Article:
Directly tied to this point is the second justification that C&D model bats were the 302 line of products mentioned as being as being made from “Finest selection second growth Northern White Ash. To understand what this means, it is helpful to actually know the difference between “first and second growth” and how do you tell.

While you will find definitions for old and second growth forests, my understanding of first growth means the early or first growth of the tree selected. Page 109 of “Crack of the Bat: The Louisville Slugger Story” by Bob Hill seems to confirm this. Jack Norton, then administrative manager of Hillerich and Bradsby states that “only the first log from the lower 10 feet of the tree will make a good bat. Your getting into defects in the upper part of the tree.” If I am wrong about this definition of first growth vs second growth and it has to do with the forest, the thing to focus on is what makes the wood pro-quality and how do you know. I have asked this same question to various bat experts and have often heard that “you can hear the difference in good wood.” While I am not disputing this, I did not want my look at this subject to hinge on something as subjective as this.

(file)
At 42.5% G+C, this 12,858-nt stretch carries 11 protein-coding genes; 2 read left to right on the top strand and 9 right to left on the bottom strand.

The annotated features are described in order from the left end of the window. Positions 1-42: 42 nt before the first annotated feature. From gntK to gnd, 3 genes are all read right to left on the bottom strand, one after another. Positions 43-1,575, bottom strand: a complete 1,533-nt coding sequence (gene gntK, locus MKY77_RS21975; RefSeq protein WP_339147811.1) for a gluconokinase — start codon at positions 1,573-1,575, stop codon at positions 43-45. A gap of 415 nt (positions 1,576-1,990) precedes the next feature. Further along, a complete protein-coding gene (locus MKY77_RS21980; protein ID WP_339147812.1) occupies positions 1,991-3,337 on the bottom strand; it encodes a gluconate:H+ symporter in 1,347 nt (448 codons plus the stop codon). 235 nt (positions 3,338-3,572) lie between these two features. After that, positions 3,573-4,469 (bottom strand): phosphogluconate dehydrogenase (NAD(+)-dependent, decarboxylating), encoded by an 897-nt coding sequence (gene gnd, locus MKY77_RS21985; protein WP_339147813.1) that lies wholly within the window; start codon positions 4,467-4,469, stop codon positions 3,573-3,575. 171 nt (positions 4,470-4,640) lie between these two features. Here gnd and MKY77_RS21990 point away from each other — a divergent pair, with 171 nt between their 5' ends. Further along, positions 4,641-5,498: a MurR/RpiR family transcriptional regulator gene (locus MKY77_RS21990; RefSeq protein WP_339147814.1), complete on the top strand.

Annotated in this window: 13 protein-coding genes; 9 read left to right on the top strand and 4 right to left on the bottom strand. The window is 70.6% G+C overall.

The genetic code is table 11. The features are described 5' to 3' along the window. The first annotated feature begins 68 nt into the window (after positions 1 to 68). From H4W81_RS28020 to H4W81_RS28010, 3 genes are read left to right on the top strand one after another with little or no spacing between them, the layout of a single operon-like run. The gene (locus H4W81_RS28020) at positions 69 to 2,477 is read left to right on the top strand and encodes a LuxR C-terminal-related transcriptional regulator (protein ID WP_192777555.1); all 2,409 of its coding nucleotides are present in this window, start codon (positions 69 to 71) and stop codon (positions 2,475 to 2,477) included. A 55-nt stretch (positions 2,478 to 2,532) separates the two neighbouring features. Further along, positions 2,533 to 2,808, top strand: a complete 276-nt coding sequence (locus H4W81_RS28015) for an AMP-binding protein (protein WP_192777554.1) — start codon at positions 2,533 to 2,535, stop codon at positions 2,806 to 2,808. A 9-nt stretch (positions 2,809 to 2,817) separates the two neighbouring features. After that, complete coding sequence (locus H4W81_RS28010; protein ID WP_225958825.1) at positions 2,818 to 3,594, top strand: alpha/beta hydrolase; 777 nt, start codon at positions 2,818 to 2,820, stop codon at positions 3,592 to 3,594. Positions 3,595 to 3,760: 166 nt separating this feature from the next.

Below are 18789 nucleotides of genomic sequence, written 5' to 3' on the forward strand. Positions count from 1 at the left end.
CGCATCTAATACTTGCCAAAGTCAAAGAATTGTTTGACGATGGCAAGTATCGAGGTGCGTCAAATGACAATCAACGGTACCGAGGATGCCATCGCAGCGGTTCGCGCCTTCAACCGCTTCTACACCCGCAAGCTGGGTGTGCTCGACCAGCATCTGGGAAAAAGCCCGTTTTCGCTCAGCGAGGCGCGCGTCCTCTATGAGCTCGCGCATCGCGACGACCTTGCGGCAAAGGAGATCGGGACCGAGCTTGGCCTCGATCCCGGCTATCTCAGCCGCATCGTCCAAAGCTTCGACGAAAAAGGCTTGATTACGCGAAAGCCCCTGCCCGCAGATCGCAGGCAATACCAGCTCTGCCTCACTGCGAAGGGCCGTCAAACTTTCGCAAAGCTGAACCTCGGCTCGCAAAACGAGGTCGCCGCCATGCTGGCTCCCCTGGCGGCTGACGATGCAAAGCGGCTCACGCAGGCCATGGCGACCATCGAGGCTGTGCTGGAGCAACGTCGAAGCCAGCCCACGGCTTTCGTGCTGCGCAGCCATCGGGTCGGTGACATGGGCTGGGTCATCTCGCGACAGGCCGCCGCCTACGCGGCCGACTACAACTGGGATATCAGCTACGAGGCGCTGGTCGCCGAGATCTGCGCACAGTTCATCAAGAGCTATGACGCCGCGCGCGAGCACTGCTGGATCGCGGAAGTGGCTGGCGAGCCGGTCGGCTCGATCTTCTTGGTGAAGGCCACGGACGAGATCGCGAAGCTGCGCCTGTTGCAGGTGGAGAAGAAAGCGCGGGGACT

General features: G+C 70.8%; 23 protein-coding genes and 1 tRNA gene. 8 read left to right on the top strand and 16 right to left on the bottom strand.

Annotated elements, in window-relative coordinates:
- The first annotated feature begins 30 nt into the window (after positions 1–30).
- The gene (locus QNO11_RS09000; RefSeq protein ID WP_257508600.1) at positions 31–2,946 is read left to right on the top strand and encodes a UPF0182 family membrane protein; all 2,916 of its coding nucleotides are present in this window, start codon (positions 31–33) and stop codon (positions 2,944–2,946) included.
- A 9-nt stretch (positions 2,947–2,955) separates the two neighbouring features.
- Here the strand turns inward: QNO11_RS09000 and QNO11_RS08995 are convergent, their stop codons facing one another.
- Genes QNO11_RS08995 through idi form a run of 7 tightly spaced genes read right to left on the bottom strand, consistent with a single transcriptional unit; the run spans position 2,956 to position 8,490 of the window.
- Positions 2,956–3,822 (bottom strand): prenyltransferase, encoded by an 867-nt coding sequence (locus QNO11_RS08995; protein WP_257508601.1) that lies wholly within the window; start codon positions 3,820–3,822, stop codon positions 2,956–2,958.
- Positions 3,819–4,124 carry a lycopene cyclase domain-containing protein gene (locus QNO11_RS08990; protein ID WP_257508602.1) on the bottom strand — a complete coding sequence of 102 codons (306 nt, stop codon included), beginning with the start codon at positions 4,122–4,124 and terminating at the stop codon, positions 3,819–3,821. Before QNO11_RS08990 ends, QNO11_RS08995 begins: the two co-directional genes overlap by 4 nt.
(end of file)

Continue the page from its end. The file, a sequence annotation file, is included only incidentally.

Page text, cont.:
According to an article in the March 1st 2003 Forest Products Journal dealing with professional grade wood for baseball bats, it was identified that “the current perception of major league players is that six to eight growth rings per inch produce the ideal white ash baseball bat. It is because of this perception that Louisville Slugger produces baseball bats with 6 to 12 growth rings per inch for the major leagues and up to 15 growth rings per inch for the minor leagues.” The grain pattern or width between grains on the knob of the bat reveals the same information with respect to spacing for growth rings per inch. This is further explained in the graphic I have prepared showing how growth rings show up on the knob of a bat. You can see the same thing on the barrel end, but I have used the knob as that is were the markings are. This was further corroborated by the statement found in the U.S. Patient document application and patient for a wood graining tool (#281588 dtd 04/16/1996). This document states “the annular growth rings of trees display primary grain patterns according to the method utilized in sawing the wood.”